Langley Township was BC's second-fastest growing municipality last year

As Mission and the Langleys grow at a rapid pace, Abbotsford lags

Three of the five fastest-growing municipalities in BC last year are located in the Fraser Valley đź“Š Tyler Olsen

This story first appeared in the June 4, 2024, edition of the Fraser Valley Current newsletter. Subscribe for free to get Fraser Valley news in your email every weekday morning.

Langley is one of the fastest-growing communities in BC—and the entire country. So is Mission. Abbotsford, just next door, is very much not.

Last year, the combined populations of Fraser Valley’s five largest municipalities grew by more than 17,000.

With population growth rates near five per cent, the two Langleys along with Mission were among BC’s five fastest-growing cities between 2022 and 2023. But as they boomed, Abbotsford’s population only ticked slightly upwards. (Chilliwack grew slightly faster than the provincial average.)

A new city in a city

Langley’s rapid growth isn’t particularly news. But its scale—and the participation of Langley City—are worth focusing on. As is the sudden emergence of Mission as a fellow Fraser Valley growth centre.

Between 2019 and 2023, Langley Township grew by more than 20,000 residents. (All numbers here refer to the estimated population on July 1 of each year.) With a growth rate of 15.5% over that time period, the township beat out Surrey for the crown of BC’s fastest-growing big city or town. Among municipalities with more than 30,000 residents (as of 2023), only the Victoria suburb of Langford and Langley City grew at a faster rate.

The combined population of Chilliwack, Abbotsford, Mission, and the Langley’s grew by slightly more than 45,000 since 2019. That’s about the same number of people as live in Mission today.

Story continues below

Langley City’s growth might seem natural, given the Township’s well-established influx of new residents, but it’s a new development. Between 2000 and 2019, the city added people at a snail’s pace—only around 3,000 over those two decades. But in recent years, new construction and incoming residents from surrounding communities has resulted in a sudden influx to Langley’s urban core. And in the last two years for which we have figures, the City’s population grew by around 3,300 residents, as much as it had during the entirety of the 2000s and the 2010s.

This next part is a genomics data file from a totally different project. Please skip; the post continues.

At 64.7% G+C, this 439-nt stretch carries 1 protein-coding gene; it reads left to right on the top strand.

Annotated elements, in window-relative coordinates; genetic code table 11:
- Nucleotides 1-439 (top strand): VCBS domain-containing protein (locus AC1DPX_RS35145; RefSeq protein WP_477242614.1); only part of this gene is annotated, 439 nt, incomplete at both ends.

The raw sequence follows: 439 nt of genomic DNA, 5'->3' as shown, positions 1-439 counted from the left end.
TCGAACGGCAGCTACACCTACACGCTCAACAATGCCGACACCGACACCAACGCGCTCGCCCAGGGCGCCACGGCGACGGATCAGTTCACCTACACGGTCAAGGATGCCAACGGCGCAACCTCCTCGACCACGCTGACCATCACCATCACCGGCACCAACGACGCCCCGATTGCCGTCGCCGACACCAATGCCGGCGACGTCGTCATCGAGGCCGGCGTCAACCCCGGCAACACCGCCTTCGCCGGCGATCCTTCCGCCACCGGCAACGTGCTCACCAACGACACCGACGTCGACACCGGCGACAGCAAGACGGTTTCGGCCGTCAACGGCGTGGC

Mission’s growth had been following a similar trajectory in recent decades, ticking upwards by around 1,000 people each year. But a building boom over the last two years has resulted in the city’s population soaring by nearly 2,000 people from 2022 to 2023. That has left Mission in the company of the Langleys as one of the Fraser Valley’s prime destinations for incoming residents.

Those municipalities stand in contrast, though, to Abbotsford. That city’s council has stressed that it would like to build more homes—and has been handed the assignment to do so by the provincial government. But with much of its land constrained by the Agricultural Land Reserve, and promised redevelopment projects taking more time than expected, Abbotsford’s population growth has lagged behind not only its fast-growing neighbours, but behind the bulk of other cities in the province. Among BC’s 31 municipalities with more than 30,000 people, only six grew slower last year than the central Fraser Valley hub.